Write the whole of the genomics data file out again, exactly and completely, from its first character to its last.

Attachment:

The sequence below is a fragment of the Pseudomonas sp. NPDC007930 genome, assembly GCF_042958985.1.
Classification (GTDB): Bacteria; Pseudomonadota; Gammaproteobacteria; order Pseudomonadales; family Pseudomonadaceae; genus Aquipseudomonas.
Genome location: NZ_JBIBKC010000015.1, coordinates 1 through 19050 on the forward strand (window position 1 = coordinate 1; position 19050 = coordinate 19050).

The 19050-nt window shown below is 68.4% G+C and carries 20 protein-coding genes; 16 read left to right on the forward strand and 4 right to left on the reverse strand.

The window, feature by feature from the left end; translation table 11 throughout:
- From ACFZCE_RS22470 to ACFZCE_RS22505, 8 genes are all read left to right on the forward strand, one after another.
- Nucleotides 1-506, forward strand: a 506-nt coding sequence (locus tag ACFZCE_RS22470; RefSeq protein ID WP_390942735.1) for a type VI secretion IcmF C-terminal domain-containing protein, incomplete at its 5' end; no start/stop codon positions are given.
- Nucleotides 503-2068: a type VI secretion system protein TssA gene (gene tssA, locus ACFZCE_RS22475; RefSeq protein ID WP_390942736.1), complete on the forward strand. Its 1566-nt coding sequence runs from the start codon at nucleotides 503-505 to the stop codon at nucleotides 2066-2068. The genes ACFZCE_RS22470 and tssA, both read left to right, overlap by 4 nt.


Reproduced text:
The sequence below is a fragment of the Pseudomonas sp. NPDC007930 genome, assembly GCF_042958985.1.
Classification (GTDB): Bacteria; Pseudomonadota; Gammaproteobacteria; order Pseudomonadales; family Pseudomonadaceae; genus Aquipseudomonas.
Genome location: NZ_JBIBKC010000015.1, coordinates 1 through 19050 on the forward strand (window position 1 = coordinate 1; position 19050 = coordinate 19050).

The 19050-nt window shown below is 68.4% G+C and carries 20 protein-coding genes; 16 read left to right on the forward strand and 4 right to left on the reverse strand.

The window, feature by feature from the left end; translation table 11 throughout:
- From ACFZCE_RS22470 to ACFZCE_RS22505, 8 genes are all read left to right on the forward strand, one after another.
- Nucleotides 1-506, forward strand: a 506-nt coding sequence (locus tag ACFZCE_RS22470; RefSeq protein ID WP_390942735.1) for a type VI secretion IcmF C-terminal domain-containing protein, incomplete at its 5' end; no start/stop codon positions are given.
- Nucleotides 503-2068: a type VI secretion system protein TssA gene (gene tssA, locus ACFZCE_RS22475; RefSeq protein ID WP_390942736.1), complete on the forward strand. Its 1566-nt coding sequence runs from the start codon at nucleotides 503-505 to the stop codon at nucleotides 2066-2068. The genes ACFZCE_RS22470 and tssA, both read left to right, overlap by 4 nt.